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#3446 - Tuesday, February 17,
2009 - Editor: Jerry Katz
The Nonduality Highlights - http://groups.yahoo.com/group/NDhighlights
Who is Nisargadatta Maharaj?
When asked about the date of his birth the Master replied blandly that he was never born!
Writing a biographical note on Sri Nisargadatta Maharaj is a frustrating and unrewarding task. For, not only the exact date of his birth is unknown, but no verified facts concerning the early years of his life are available. However, some of his elderly relatives and friends say that he was born in the month of March 1897 on a full moon day, which coincided with the festival of Hanuman Jayanti, when Hindus pay their homage to Hanuman, also named Maruti, the monkey-god of Ramayana fame. And to associate his birth with this auspicious day his parents named him Maruti.
Available information about his boyhood and early youth is patchy and disconnected. We learn that his father, Shivrampant, was a poor man, who worked for some time as a domestic servant in Bombay and, later, eked out his livelihood as a petty farmer at Kandalgaon, a small village in the back woods of Ratnagiri district of Maharashtra. Maruti grew up almost without education. As a boy he assisted his father in such labours as lay within his power -- tended cattle, drove oxen, worked in the fields and ran errands. His pleasures were simple, as his labours, but he was gifted with an inquisitive mind, bubbling over with questions of all sorts.
His father had a Brahmin friend named Vishnu Haribhau Gore, who was a pious man and learned too from rural standards. Gore often talked about religious topics and the boy Maruti listened attentively and dwelt on these topics far more than anyone would suppose. Gore was for him the ideal man -- earnest, kind and wise.
When Maruti attained the age of eighteen his father died, leaving behind his widow, four sons and two daughters. The meagre income from the small farm dwindled further after the old mans death and was not sufficient to feed so many mouths. Marutis elder brother left the village for Bombay in search of work and he followed shortly after. It is said that in Bombay he worked for a few months as a low-paid junior clerk in an office, but resigned the job in disgust. He then took petty trading as a haberdasher and started a shop for selling childrens clothes, tobacco and hand-made country cigarettes. This business is said to have flourished in course of time, giving him some sort of financial security. During this period he got married and had a son and three daughters.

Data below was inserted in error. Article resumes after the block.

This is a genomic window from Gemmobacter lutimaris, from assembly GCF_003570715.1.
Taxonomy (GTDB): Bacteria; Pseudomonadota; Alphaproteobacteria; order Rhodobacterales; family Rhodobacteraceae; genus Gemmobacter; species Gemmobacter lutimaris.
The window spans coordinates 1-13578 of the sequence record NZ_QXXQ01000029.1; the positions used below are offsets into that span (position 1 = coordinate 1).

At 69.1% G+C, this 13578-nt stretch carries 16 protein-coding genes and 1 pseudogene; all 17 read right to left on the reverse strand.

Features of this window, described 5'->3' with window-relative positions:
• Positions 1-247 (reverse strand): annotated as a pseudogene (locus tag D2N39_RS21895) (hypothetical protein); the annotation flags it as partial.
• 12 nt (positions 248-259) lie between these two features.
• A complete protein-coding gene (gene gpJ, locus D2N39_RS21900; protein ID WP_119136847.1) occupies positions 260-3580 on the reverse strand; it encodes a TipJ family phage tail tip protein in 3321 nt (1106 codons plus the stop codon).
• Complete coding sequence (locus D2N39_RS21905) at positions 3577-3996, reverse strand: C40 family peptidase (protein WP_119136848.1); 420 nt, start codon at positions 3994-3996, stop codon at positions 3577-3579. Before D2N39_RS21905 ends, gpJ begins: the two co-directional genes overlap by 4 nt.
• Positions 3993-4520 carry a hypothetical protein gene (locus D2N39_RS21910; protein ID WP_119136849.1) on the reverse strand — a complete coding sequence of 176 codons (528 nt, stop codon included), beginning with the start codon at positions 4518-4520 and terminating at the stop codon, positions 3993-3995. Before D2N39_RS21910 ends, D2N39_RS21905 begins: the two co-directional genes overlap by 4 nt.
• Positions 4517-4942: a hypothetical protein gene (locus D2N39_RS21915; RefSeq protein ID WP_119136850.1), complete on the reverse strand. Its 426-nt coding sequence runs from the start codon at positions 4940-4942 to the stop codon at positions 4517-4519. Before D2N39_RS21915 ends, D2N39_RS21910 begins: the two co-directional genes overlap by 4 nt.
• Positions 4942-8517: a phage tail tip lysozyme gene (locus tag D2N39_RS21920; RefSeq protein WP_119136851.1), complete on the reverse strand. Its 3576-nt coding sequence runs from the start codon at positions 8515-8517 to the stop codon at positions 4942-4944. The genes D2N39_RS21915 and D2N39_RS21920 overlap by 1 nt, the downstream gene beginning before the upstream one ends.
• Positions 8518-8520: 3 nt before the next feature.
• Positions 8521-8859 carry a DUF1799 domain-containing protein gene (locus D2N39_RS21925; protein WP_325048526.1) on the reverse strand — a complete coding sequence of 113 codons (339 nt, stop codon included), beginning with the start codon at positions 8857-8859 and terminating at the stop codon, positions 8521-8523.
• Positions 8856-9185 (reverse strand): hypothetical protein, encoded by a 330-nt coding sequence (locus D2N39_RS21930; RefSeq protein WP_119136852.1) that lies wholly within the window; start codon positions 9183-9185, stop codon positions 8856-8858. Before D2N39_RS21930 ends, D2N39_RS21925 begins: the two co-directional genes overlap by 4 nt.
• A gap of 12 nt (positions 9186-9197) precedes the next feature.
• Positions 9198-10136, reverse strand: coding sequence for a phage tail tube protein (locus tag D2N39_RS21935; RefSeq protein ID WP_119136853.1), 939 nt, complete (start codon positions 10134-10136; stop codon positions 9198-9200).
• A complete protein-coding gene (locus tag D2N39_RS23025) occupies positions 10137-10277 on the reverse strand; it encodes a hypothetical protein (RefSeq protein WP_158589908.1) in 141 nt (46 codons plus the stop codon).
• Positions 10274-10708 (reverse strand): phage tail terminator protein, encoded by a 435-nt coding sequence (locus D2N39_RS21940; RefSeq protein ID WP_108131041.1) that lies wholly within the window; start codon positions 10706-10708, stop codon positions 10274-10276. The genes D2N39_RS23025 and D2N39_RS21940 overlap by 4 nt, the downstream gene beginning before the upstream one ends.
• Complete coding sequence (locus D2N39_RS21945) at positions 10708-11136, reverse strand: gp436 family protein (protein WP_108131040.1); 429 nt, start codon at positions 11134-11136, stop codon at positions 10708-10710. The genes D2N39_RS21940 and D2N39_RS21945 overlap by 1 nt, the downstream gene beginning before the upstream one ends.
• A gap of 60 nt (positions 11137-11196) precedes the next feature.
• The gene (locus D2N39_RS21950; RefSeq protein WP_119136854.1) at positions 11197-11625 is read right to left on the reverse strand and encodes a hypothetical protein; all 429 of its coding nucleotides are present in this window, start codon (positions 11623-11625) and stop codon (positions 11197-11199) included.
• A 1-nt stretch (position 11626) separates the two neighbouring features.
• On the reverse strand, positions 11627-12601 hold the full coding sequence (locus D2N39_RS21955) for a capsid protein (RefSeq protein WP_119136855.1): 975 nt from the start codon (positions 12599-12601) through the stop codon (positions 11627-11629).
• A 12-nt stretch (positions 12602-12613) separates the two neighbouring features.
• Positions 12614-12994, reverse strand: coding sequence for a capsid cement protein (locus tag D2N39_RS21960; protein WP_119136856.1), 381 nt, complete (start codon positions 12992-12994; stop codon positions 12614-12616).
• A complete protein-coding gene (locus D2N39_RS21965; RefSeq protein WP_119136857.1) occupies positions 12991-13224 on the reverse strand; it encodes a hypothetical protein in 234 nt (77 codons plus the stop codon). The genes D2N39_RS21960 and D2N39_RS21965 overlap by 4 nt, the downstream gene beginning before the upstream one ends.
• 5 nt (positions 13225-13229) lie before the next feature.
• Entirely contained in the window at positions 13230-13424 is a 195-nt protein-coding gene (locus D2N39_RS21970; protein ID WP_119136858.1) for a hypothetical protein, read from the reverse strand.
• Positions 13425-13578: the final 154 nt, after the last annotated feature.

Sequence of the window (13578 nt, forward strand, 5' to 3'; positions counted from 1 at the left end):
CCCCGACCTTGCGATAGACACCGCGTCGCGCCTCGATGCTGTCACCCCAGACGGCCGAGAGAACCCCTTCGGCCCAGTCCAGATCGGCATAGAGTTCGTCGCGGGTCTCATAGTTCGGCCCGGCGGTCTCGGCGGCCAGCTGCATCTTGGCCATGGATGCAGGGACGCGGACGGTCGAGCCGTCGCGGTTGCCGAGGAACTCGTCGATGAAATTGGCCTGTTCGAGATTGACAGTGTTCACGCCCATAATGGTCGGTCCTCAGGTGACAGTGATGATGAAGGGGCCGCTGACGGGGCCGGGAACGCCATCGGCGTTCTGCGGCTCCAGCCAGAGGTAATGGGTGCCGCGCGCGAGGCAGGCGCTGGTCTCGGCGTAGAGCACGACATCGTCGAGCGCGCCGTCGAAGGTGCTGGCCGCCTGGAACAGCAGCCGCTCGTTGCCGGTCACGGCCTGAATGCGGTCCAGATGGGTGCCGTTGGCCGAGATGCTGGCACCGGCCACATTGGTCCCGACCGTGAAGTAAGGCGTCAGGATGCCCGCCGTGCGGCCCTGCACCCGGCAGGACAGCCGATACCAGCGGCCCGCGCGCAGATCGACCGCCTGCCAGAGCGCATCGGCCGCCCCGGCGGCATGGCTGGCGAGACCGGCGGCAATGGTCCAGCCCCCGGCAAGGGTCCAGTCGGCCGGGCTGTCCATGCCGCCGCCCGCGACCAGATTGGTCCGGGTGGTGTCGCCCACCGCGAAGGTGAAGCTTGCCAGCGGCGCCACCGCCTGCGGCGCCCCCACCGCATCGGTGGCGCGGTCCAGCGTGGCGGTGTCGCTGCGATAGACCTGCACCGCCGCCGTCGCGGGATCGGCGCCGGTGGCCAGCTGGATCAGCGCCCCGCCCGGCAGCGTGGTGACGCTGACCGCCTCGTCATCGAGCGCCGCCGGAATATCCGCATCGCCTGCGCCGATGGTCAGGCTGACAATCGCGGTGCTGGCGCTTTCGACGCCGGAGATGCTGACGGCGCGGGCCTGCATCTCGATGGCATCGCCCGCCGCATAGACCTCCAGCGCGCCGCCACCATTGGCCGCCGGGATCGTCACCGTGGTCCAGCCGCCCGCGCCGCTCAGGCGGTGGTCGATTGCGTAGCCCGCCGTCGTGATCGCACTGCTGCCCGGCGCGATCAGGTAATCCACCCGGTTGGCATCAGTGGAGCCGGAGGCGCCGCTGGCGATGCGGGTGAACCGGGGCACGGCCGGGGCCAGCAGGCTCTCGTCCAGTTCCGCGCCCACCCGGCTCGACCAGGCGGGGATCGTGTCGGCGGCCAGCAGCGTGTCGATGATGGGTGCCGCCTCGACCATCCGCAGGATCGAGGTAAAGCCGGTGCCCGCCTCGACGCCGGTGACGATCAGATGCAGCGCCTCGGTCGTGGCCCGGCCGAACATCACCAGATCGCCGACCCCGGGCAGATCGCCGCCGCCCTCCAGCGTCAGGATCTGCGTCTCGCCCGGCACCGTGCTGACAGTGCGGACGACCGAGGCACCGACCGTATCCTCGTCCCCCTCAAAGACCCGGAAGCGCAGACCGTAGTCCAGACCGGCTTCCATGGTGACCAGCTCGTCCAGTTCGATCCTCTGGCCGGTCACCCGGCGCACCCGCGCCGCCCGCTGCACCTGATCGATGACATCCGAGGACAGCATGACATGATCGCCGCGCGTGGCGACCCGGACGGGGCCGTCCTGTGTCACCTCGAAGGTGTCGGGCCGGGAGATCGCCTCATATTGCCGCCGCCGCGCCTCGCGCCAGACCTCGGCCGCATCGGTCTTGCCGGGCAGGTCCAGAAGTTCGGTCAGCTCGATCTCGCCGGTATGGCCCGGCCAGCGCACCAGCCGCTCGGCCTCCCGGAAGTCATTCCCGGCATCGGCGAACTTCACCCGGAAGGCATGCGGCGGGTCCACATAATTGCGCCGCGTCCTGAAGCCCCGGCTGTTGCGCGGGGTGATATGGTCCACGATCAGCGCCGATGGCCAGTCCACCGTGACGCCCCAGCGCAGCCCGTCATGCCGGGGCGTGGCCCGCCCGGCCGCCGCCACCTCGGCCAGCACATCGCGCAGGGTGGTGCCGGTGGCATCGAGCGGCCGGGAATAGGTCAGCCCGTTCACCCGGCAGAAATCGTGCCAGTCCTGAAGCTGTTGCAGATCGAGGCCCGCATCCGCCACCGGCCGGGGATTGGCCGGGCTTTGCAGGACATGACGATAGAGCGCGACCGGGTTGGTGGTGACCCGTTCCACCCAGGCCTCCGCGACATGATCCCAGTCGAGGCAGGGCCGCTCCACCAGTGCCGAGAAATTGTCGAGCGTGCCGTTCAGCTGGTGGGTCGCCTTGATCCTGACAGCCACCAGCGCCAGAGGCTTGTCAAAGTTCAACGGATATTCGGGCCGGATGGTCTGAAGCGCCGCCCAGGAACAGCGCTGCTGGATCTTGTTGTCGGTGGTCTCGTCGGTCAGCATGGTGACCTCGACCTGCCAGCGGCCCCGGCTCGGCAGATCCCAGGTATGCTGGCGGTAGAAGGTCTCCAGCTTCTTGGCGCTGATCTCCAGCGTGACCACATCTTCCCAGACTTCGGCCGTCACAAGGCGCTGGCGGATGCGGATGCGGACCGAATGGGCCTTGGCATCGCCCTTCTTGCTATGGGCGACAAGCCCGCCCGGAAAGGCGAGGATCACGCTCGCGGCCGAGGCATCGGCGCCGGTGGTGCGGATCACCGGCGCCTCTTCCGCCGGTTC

Childhood, youth, marriage, progeny -- Maruti lived the usual humdrum and eventless life of a common man till his middle age, with no inkling at all of the sainthood that was to follow. Among his friends during this period was one Yashwantrao Baagkar, who was a devotee of Sri Siddharameshwar Maharaj, a spiritual teacher of the Navnath Sampradaya, a sect of Hinduism. One evening Baagkar took Maruti to his Guru and that evening proved to be the turning point in his life. The Guru gave him a mantra and instructions in meditation. Early in his practice he started having visions and occasionally even fell into trances. Something exploded within him, as it were, giving birth to a cosmic consciousness, a sense of eternal life. The identity of Maruti, the petty shopkeeper, dissolved and the illuminating personality of Sri Nisargadatta emerged.
Most people live in the world of self-consciousness and do not have the desire or power to leave it. They exist only for themselves; all their effort is directed towards achievement of self-satisfaction and self-glorification. There are, however, seers, teachers and revealers who, while apparently living in the same world, live simultaneously in another world also -- the world of cosmic consciousness, effulgent with infinite knowledge. After his illuminating experience Sri Nisargadatta Maharaj started living such a dual life. He conducted his shop, but ceased to be a profit-minded merchant. Later, abandoning his family and business he became a mendicant, a pilgrim over the vastness and variety of the Indian religious scene. He walked barefooted on his way to the Himalayas where he planned to pass the rest of his years in quest of a eternal life. But he soon retraced his steps and came back home comprehending the futility of such a quest. Eternal life, he perceived, was not to be sought for; he already had it. Having gone beyond the I-am-the-body idea, he had acquired a mental state so joyful, peaceful and glorious that everything appeared to be worthless compared to it. He had attained self-realisation.
Uneducated though the Master is, his conversation is enlightened to an extraordinary degree. Though born and brought up in poverty, he is the richest of the rich, for he has the limitless wealth of perennial knowledge, compared to which the most fabulous treasures are mere tinsel. He is warm-hearted and tender, shrewdly humorous, absolutely fearless and absolutely true -- inspiring, guiding and supporting all who come to him.
Any attempt to write a biographical not on such a man is frivolous and futile. For he is not a man with a past or future; he is the living present -- eternal and immutable. He is the self that has become all things.
~ ~ ~
From... I Am That, by Sri Nisargadatta Maharaj
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